Fort Worth Stock Show & Rodeo officials are barring people from displaying the Confederate battle flag at official events from now on. The ban included participants at last Saturday’s downtown parade that drew thousands of spectators. One participating group has long displayed the flag during previous parades. A local branch of the Sons of Confederate Veterans protested by carrying flagless poles with black streamers. The group, founded in 1896 in Richmond, Va., by descendants of Confederate soldiers, sent out volunteers to distribute Confederate flags to 1,400 spectators, ensuring that the parade resembled an inbred, redneck, backwoods, Ku Klux Klan rally.
Afterward, on the Facebook page for “R.E. Lee Camp 239 Sons of Confederate Veterans,” administrators bragged about polluting the parade: “Most of the crowd loved us, and all went pretty well with only the occasional sarcastic comment,” read a post from Sunday, Jan. 17, the day after the event. “Of course, the media went to great pains to edit and crop their shots to try and not show the flags in the crowd. A couple of the flaggers were hassled by police and parade marshals for getting too close to what they determined to be private property; but conversations with Fort Worth’s finest let [sic] us to believe that they were with us but couldn’t speak out for fear of job reprisal.”
You know who wasn’t with you? People who equate the flag with pro-slavery sentiments. Waving it in public, putting a decal on your truck, or wearing it on a t-shirt are ways of saying, “I support people who fought to own slaves.”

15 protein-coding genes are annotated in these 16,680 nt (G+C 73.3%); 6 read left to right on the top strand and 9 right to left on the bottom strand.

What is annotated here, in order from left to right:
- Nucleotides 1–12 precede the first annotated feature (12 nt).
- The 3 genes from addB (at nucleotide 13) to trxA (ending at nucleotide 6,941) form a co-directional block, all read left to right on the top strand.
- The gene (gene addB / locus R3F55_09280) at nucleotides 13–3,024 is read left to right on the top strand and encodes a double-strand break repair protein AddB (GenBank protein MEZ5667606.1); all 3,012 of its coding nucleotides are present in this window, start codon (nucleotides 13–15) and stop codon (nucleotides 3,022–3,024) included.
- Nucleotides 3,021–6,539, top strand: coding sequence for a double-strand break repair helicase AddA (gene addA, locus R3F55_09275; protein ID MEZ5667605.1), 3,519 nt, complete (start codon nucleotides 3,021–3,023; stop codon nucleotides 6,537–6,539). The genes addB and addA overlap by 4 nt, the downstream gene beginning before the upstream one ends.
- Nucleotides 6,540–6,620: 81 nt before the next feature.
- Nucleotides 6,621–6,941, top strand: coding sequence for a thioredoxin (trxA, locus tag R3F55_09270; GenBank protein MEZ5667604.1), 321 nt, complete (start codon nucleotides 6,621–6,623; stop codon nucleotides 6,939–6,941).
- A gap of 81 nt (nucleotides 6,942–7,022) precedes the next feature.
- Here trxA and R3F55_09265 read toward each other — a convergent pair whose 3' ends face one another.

Supporters say the familiar red flag with the blue X and white stars stands for states’ rights, independence, freedom, and preservation of history. Others see it as a fashion statement or a harmless homage to the Dukes of Hazzard. Whatever. If a huge group of people sees the flag as a grand insult, why would you want to flaunt it? The swastika was considered sacred for thousands of years. In the early 20th century, the symbol was thought to be lucky and was often engraved on flammable items such as space heaters as an added safety precaution. And then Hitler came along.
Who among you wants to walk around town waving a swastika flag today? You could explain to each person you meet that it’s really a religious symbol or that it means luck. But why would you want to? If you wear a swastika or a Confederate flag in this day and age, you look like someone who supports racism. If you flew the flag in battle 150 years ago, power to you. If you’re flying it now, you’re just an ass hat.
Sure, Americans enjoy personal freedoms and can display that flag if we wish. Freedom of expression is a wonderful thing. And, wonderfully, Texas Rep. Ramon Romero of Fort Worth didn’t curb his expressions. (Romero rode in the Stock Show parade, took photos of people waving Confederate flags, and posted them on his Facebook page. One photo showed baby carriages adorned with the controversial flags.)
“Hate was front and center today!!” Romero posted shortly after the parade. “What a shame that our city is so full of hate and ignorance that Confederate flags were distributed to Stock Show parade watchers all along the route…! Who gives Confederate flags to kids????! Racists! Our city deserves so much better!! Teachers teach, parents teach, elected officials speak out against this small minority of people that shamed our city today.”
Musicians, Management Still at Odds
The 75 musicians who make up the Fort Worth Symphony Orchestra might be moving toward a strike. On Tuesday, the musicians, all represented by the Dallas/Fort Worth Professional Musicians Association voted on whether to authorize a strike. The results, which are unanimous, according to a source, haven’t been released yet, but the musicians and management have been negotiating for seven months without reaching an agreement.
Citing “chronic deficits,” management is asking the musicians to take a pay cut to offset a projected budget shortfall of $650,000 for the current season.